He had written his book as a way to teach about Zappos' culture and mission of generally delivering happiness. It sounds hokey, and he acknowledged it, but his passion and belief in the importance of corporate culture was infectious (infectious enough to make me buy a signed copy of his book that night which I can't wait to read).
Tony's basic message was that corporate culture is everything in determining a company's success, not just a side element that's relegated to the HR department and which determines how much people like working there. He claimed that companies that have superior, more intact, and concretely defined cultures will almost always outperform those without. He explained that they hire and fire putting culture at an equal level as skill and work ethic and will fire talented employees if they don't fit into the culture.
He also encouraged the audience to request a free copy of Zappos' culture book, which is an annual collection of their employees' testaments to and personal experiences of the corporate culture. In addition, he offered us a free download of the audiobook Tribal Leadership, which backs up many of the lessons Tony was teaching that night with research studies.
I greatly enjoyed listening to the audio book over the last few weeks in my car (way more productive than listening to music, though I did intersperse some music here and there -- the radio is so much better if not listened to every day). I liked how the authors of the book compared companies at different stages of "tribal leadership" or corporate culture and showed through many vivid examples how companies can move from one stage to another.
The authors described 5 core stages of tribal leadership, where a tribe is a group of 2 to 120 people (but could grow beyond that) who align around some common goal or interest:
- Stage 1: "Life sucks." People are pessimistic about life overall and see no way out of their misery. They are prone to crime and stealing and stop caring about any higher values. This represents about 3% of companies.
- Stage 2: "My life sucks, but their lives don't." People think their lives suck but see others whose lives suck less than theirs. They may play tricks or be envious of others and generally do not have a lot of fun, but they do see a ray of light that they can at least try to work towards (in between feeling self-pity and remorse). This represents about 15% of companies.
- Stage 3: "I'm great, but they're not." People work to improve themselves, see their talents, and aim to get ahead of others. This is the culture taught by schools and almost all business self-help books, teaching skills and aids and trying to help you become better than the person you are today so that you can get ahead and reach your goals (which others therefore can't reach). It is by definition a competitive culture, and one that focuses on individualistic results. It is made up of dyads, or two-person relationships, where two people can work together but contrast their skills and aim get ahead of each other. This represents about 70% of companies.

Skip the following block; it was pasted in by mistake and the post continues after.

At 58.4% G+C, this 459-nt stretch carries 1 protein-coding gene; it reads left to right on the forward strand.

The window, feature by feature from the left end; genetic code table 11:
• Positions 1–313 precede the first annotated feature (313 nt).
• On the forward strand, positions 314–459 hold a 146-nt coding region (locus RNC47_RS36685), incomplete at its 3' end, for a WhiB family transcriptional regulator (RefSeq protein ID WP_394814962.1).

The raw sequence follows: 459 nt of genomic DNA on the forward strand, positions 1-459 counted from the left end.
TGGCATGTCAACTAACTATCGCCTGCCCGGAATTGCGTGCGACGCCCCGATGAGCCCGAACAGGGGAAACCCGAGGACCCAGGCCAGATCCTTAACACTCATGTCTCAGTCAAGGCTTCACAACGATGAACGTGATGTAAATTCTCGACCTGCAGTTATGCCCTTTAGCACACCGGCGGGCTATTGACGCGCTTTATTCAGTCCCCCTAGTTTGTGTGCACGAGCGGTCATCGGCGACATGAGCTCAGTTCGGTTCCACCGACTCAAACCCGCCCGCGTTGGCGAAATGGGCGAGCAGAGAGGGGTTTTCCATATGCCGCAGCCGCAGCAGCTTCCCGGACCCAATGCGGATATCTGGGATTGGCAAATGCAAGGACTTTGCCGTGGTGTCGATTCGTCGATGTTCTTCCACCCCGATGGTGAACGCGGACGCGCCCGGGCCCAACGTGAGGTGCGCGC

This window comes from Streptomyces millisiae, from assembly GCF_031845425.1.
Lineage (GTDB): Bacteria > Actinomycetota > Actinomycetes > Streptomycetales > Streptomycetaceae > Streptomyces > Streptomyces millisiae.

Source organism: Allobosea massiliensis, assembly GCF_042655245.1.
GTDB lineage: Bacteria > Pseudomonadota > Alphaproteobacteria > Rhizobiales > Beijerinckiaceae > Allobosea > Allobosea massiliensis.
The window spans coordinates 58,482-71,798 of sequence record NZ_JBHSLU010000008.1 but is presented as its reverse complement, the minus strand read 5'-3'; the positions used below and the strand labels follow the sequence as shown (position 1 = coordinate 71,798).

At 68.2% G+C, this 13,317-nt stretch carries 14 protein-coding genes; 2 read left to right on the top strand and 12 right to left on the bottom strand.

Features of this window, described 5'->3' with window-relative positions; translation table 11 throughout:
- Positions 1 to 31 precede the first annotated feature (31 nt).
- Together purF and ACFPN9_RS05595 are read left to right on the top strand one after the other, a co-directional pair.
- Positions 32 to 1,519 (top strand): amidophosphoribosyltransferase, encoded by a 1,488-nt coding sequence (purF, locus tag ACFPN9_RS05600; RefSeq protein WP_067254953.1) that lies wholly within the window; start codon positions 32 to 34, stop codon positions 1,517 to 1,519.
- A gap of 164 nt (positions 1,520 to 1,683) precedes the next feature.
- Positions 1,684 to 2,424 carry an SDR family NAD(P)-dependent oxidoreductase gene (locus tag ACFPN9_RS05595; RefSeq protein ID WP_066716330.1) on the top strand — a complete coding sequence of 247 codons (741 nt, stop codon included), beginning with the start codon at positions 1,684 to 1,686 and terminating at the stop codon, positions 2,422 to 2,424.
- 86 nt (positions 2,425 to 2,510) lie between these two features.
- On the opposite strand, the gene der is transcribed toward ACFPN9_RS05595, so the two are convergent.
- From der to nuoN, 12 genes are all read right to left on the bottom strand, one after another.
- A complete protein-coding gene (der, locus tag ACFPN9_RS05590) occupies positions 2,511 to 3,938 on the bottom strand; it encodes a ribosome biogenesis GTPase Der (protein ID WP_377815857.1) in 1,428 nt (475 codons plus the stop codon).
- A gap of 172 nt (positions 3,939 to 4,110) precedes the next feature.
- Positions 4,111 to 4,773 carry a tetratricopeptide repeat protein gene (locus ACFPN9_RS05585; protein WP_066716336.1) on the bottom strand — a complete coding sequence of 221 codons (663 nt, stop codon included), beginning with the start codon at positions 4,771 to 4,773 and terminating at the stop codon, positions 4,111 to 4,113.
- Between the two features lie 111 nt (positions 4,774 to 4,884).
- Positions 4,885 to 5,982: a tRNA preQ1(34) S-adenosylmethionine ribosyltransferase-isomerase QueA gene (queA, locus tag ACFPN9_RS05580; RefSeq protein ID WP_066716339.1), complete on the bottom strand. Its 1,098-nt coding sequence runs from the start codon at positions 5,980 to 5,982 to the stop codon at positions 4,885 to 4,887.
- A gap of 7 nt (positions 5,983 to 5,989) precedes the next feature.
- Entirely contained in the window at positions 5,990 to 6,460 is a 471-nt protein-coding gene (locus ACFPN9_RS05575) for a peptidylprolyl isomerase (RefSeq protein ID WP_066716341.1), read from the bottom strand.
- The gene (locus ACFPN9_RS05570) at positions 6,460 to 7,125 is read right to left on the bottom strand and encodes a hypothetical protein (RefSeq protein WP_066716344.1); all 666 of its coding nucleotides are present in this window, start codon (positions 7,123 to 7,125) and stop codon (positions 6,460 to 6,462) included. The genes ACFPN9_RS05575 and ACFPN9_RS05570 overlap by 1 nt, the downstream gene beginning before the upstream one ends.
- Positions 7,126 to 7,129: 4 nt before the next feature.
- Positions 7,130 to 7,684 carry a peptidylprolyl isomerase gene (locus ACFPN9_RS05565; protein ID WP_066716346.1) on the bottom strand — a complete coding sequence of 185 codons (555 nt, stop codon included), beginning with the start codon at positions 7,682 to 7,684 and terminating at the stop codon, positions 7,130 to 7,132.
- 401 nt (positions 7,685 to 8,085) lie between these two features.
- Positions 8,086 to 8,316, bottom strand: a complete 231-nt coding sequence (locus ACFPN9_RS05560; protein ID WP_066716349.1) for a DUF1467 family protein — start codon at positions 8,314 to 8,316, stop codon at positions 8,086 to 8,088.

- Stage 4: "We're great, but they're not." People work to fulfill a common, jointly agreed upon goal, and focus on group success rather than individual contribution. Olympic teams, top-performing team athletes, companies like Zappos and Amgen which are defined by their collegial corporate culture are examples. Here, the group aligns behind a common goal and a common enemy or competition. People work in tryads, networking between dyads and creating webs of support and insight that fuel growth much faster than simple dyads or individual contributors. This represents about 10% of companies.
- Stage 5: "Life is great." People are happily working on goals that they believe in jointly without reference to other companies or competitors and simply because of their belief and optimism. This stage is often achieved fleetingly, held onto for short periods of time before coming back into Stage 4. Here, the growth rate is the fastest, with the most synergies, openness between people, and general positive attitude and happiness. This represents about 2% of companies.
(I sort of had to fudge the percentages above because I didn't remember them exactly, but those are approximately what the authors claimed from having researched thousands of companies.) I really liked this frame of mind, and I could see myself squarely as a Stage 3 operator most of the time (like most type A/overachieving personalities). I've felt what Stage 4 feels like at times, and I want to be involved in teams that can be operating at Stage 4 more often.
The book also describes the "epiphany" that brings one from Stage 3 to Stage 4: realizing that meaningful results cannot be achieved alone or through micro-management, and it is through teamwork and leveraging other people that large impact can be made.
I'd love to speak to people firsthand (other than Tony and Tribal Leadership's authors) about personal experiences of the different stages and what worked for them and their group in transitioning from one to the other. This seems like the crucial thing to understand and probably a skill gained more through experience than simply reading about it.